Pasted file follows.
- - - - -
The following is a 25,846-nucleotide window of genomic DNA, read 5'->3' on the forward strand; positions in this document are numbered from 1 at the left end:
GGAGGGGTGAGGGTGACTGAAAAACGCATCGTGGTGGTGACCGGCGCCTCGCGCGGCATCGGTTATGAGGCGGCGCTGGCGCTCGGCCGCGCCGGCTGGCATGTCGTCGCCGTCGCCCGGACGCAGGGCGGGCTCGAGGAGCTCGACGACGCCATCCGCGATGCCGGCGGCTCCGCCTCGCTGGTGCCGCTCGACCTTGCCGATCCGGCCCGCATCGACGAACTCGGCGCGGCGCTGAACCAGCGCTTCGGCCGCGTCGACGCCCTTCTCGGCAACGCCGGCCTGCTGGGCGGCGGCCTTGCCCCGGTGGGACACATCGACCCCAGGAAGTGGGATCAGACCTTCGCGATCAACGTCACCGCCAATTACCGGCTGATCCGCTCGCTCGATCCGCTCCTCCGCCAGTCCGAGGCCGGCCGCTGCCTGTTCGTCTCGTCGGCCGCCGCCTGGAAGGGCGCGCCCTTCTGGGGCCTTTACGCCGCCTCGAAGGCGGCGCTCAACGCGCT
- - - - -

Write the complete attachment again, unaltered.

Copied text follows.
The following is a 25,846-nucleotide window of genomic DNA, read 5'->3' on the forward strand; positions in this document are numbered from 1 at the left end:
GGAGGGGTGAGGGTGACTGAAAAACGCATCGTGGTGGTGACCGGCGCCTCGCGCGGCATCGGTTATGAGGCGGCGCTGGCGCTCGGCCGCGCCGGCTGGCATGTCGTCGCCGTCGCCCGGACGCAGGGCGGGCTCGAGGAGCTCGACGACGCCATCCGCGATGCCGGCGGCTCCGCCTCGCTGGTGCCGCTCGACCTTGCCGATCCGGCCCGCATCGACGAACTCGGCGCGGCGCTGAACCAGCGCTTCGGCCGCGTCGACGCCCTTCTCGGCAACGCCGGCCTGCTGGGCGGCGGCCTTGCCCCGGTGGGACACATCGACCCCAGGAAGTGGGATCAGACCTTCGCGATCAACGTCACCGCCAATTACCGGCTGATCCGCTCGCTCGATCCGCTCCTCCGCCAGTCCGAGGCCGGCCGCTGCCTGTTCGTCTCGTCGGCCGCCGCCTGGAAGGGCGCGCCCTTCTGGGGCCTTTACGCCGCCTCGAAGGCGGCGCTCAACGCGCT